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«Heidi Wiig and Michelle Wood R-01 • What Comprises a Regional Innovation System? An 1995 Empirical Study Heidi Wiig and Michelle Wood STEP ...»

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3.1 Industrial base of the region As noted above, in 1994 1128 companies were registered in Møre and Romsdal. Of these, by stripping out non-relevant firms or those no longer in business, 824 firms (representing 100% of manufacturing industry) formed the sample base for our survey of the 'regional innovation system' (see appending section for outline of methodology). Using our primary data together with information from elsewhere28 the industrial structure is shown to be dominated by small, even micro companies, since only about 100 companies in Møre and Romsdal employ 50 or more whilst nearly 700 companies have less than 10 employees. However, when comparing this with the national pattern, it is noted that the average company size in Møre and Romsdal is in fact somewhat larger than in the rest of Norway. The share of companies in manufacturing, where the average company size is larger than in other economic sectors, also exceeds the national average. Thus, of all the 19 counties of Norway, Møre and Romsdal has the largest share of employees involved in manufacturing (see Table 1) and employment is to a large extent concentrated in a few industries, some of which are key to the national economy. These are:29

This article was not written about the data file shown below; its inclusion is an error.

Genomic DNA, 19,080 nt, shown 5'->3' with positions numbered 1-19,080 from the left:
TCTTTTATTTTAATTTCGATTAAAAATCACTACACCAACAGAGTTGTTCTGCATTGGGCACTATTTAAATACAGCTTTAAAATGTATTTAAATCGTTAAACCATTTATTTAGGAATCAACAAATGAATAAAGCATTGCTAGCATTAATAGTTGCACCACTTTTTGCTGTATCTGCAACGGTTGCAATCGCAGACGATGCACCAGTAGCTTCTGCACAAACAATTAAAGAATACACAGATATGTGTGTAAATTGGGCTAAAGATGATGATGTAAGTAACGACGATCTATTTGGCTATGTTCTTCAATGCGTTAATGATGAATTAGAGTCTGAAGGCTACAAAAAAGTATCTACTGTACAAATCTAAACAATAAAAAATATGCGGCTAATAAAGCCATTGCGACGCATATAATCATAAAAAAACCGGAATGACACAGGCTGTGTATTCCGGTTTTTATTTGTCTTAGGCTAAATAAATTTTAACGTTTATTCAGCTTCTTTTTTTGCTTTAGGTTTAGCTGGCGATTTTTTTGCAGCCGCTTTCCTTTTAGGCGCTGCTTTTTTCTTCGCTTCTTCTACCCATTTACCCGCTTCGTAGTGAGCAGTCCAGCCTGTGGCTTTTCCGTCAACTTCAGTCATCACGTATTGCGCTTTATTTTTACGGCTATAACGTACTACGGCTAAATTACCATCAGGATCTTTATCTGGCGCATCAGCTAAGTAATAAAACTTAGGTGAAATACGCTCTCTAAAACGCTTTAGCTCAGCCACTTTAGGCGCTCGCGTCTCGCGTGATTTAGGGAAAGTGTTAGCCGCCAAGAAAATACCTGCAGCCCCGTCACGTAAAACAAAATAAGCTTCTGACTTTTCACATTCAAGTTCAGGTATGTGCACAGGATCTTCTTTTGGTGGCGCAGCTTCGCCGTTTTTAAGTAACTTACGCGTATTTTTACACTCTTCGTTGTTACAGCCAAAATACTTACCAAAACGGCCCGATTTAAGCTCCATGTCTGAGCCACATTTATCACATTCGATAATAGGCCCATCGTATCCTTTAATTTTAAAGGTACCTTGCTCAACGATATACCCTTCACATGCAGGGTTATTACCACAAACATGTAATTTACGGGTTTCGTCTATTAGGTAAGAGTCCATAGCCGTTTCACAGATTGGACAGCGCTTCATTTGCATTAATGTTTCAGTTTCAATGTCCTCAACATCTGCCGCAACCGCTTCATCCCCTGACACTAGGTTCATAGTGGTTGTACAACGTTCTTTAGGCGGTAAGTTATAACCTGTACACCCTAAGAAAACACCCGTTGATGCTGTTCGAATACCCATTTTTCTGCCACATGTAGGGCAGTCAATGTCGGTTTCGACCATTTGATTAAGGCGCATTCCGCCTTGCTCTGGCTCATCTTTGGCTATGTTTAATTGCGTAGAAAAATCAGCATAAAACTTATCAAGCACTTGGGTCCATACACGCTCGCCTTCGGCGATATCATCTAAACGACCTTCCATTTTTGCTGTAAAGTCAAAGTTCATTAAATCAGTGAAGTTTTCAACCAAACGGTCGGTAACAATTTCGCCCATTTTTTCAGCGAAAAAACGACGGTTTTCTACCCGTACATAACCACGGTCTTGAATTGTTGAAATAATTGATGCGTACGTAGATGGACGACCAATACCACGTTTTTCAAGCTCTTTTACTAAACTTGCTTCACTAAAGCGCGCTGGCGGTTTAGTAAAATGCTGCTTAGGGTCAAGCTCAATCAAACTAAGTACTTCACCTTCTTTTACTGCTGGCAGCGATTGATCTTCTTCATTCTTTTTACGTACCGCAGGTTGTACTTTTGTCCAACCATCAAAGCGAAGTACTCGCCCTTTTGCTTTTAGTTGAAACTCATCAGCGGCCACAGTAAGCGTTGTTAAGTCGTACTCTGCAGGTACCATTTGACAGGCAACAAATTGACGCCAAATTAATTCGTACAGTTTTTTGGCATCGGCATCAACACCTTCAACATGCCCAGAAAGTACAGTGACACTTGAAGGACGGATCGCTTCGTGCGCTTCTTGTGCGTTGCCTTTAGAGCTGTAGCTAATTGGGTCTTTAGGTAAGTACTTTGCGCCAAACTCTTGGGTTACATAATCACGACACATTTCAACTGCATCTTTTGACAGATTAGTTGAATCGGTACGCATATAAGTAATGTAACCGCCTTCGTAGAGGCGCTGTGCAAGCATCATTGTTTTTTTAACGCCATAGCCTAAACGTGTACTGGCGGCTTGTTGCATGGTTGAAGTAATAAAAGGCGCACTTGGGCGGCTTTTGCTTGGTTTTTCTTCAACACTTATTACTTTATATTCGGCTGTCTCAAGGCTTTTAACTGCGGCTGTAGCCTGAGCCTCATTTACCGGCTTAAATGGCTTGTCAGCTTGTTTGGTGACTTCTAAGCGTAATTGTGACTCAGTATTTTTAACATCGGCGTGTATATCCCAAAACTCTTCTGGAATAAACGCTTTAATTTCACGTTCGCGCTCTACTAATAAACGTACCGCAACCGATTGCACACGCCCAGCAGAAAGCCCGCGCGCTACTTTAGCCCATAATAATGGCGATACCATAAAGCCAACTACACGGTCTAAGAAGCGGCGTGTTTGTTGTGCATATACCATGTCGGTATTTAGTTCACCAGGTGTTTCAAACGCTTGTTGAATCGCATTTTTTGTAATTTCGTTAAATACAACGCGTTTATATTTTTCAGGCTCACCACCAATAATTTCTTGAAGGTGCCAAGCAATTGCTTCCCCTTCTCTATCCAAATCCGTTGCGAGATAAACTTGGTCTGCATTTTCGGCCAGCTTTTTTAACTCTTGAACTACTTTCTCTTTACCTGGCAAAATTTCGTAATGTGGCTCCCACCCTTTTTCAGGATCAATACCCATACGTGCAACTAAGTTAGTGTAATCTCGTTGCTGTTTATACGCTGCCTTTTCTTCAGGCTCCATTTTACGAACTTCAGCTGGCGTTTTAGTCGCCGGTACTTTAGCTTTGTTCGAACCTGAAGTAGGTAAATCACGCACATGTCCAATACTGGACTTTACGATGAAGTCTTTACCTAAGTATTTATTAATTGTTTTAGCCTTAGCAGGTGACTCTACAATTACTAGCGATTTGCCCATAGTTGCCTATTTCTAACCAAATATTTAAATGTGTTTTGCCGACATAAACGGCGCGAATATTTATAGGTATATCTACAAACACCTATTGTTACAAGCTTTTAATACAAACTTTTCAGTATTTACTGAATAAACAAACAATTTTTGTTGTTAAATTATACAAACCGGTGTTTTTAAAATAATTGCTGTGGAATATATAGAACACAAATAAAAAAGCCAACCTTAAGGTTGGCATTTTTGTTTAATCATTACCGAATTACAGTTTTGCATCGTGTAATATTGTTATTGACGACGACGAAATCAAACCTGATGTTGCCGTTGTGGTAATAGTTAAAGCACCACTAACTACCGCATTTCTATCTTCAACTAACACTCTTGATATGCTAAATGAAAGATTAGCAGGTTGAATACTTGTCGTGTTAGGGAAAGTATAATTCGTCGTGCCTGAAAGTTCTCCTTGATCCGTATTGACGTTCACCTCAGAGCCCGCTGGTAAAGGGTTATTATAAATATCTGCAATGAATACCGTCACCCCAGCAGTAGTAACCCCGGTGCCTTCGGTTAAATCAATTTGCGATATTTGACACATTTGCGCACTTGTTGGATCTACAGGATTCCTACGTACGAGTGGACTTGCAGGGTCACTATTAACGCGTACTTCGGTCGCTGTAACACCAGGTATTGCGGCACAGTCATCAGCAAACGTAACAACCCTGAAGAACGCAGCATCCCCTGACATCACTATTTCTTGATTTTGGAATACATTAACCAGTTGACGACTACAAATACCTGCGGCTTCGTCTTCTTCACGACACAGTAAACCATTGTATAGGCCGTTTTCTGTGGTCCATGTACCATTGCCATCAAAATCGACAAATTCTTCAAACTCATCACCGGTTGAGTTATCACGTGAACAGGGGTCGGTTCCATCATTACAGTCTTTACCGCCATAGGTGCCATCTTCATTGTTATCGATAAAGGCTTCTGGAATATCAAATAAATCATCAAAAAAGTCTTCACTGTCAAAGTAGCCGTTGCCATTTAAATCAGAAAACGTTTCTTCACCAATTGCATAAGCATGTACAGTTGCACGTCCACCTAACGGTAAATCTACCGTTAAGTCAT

1) Manufacturing of fabricated metal products, machinery and equipment (ISIC 38), of which ship and boat-building (ISIC 3841) is the dominant;

2) Manufacture of wood and wood products, including furniture (ISIC 33), of which manufacture of furniture and fixtures (ISIC 332) accounts for around 80%; and

3) Food manufacturing (ISIC 311-312), of which canning, preserving and processing of fish (ISIC 3114) accounts for 40-50%.

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More specifically, at present roughly 40% of those employed in manufacture in Møre and Romsdal31 work in manufacturing fabricated metal products, where ship and boat-building, and manufacture of components and fixtures for ships and boats dominates. This industry has meanwhile experienced thorough restructuring and rationalisation which has left waning demand for labour despite satisfactory levels both of orders and profits. The furniture manufacturing industry in Møre and Romsdal now accounts for about half the sector nationally and was developed by individual entrepreneurs as a spin-off from traditional locally-organised wood working activities. Today, the furniture industry is highly automated, and its intensive use of technology has made it competitive both nationally and internationally. Despite this, only a relatively small share of production is exported.

Finally, fish processing, together with the outfitting of the fishing fleet, may be viewed as an extension of the traditional base of activities that grew up around fishing. Modernisation of the region's industries may be described as a combination of local and international processes. While the fish industry is relatively conventional in the catching and processing of fish, for example, this can involve considerable technical upgrading which improves traditional technology; there has been important progress in research institutions which provides new possibilities for the industry.

However, as yet, the fish industry has been unable to use these new inventions to their full potential.32 The fishing and the fish-processing industries employ about 7% of the working population, spread amongst numerous, closely linked, small and medium-sized companies.